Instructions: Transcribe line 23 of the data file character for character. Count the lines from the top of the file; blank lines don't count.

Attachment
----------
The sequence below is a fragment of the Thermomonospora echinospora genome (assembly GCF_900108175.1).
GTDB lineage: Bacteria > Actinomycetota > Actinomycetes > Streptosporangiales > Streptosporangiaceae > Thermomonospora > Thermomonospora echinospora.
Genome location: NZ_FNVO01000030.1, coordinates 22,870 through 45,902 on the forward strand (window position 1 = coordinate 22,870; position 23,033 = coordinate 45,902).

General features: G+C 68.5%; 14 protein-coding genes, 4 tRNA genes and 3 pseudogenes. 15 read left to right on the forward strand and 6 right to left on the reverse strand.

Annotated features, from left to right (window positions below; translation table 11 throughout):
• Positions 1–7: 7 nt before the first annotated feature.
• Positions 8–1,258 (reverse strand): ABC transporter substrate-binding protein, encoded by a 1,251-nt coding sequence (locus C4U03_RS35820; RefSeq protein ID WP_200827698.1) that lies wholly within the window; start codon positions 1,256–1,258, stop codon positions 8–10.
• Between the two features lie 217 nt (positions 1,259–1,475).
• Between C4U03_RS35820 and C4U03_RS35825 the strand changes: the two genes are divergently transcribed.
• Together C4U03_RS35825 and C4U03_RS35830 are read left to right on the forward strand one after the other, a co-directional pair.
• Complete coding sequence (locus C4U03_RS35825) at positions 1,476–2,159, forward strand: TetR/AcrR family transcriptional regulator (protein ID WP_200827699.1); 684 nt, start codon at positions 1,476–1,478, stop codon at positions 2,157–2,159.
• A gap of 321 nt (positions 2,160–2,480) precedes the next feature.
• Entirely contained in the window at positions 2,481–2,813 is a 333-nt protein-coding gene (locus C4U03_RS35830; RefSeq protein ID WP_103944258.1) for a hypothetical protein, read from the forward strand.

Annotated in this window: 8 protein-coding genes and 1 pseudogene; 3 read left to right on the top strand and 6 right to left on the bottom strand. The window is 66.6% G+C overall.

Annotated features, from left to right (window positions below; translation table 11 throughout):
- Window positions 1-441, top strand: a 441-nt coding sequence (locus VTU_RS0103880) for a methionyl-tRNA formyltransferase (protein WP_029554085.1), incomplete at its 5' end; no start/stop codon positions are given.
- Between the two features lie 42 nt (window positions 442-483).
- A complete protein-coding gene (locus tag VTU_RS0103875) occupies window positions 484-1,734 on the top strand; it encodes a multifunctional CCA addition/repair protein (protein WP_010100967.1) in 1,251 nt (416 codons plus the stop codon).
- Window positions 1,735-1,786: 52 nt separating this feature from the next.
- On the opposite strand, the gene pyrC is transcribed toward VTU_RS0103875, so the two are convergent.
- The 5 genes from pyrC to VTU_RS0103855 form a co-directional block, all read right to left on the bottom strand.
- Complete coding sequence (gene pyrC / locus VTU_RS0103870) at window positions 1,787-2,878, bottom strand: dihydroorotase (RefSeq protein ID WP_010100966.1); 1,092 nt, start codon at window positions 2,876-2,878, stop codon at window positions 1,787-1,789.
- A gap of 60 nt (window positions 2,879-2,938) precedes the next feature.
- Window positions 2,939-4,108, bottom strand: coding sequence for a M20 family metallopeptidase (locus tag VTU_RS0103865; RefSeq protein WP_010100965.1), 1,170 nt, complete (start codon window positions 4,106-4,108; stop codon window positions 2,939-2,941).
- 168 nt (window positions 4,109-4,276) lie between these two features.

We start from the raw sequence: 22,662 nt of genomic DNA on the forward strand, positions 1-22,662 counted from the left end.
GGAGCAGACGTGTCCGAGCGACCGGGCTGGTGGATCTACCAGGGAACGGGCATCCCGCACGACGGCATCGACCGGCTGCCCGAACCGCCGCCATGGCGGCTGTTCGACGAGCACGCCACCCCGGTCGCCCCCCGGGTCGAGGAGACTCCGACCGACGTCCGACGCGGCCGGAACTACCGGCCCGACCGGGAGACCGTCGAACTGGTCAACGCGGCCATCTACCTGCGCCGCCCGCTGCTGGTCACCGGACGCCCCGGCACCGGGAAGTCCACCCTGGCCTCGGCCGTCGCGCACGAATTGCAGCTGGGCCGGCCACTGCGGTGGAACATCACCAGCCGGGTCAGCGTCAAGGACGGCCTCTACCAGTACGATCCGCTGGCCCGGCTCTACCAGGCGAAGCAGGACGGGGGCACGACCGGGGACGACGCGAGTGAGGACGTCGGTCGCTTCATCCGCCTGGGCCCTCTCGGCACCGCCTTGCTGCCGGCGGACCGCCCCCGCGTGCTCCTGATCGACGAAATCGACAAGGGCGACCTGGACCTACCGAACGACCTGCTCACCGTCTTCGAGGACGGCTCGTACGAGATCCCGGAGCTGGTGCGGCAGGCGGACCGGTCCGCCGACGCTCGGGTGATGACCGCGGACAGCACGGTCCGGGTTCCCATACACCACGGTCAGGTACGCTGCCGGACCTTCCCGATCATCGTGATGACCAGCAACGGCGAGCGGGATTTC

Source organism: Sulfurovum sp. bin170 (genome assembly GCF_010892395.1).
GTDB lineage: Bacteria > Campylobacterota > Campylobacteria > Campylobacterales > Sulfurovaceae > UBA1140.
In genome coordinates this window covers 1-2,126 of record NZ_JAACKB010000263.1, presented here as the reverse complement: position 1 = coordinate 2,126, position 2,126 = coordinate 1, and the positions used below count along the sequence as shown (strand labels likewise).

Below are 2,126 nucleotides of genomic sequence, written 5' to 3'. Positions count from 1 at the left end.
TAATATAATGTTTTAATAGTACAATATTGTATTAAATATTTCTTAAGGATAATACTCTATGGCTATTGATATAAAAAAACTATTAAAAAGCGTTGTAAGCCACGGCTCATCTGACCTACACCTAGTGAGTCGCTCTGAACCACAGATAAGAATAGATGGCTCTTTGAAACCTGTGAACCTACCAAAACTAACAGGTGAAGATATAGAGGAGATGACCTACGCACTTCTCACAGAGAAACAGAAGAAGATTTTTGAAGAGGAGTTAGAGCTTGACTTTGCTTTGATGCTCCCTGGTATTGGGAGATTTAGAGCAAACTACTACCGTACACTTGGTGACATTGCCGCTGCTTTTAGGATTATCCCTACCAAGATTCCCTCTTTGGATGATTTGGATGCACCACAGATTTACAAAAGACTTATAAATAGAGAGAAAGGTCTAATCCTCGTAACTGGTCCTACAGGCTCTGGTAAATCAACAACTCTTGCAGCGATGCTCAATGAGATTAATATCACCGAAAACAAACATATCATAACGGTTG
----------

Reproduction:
- A gap of 60 nt (window positions 2,879-2,938) precedes the next feature.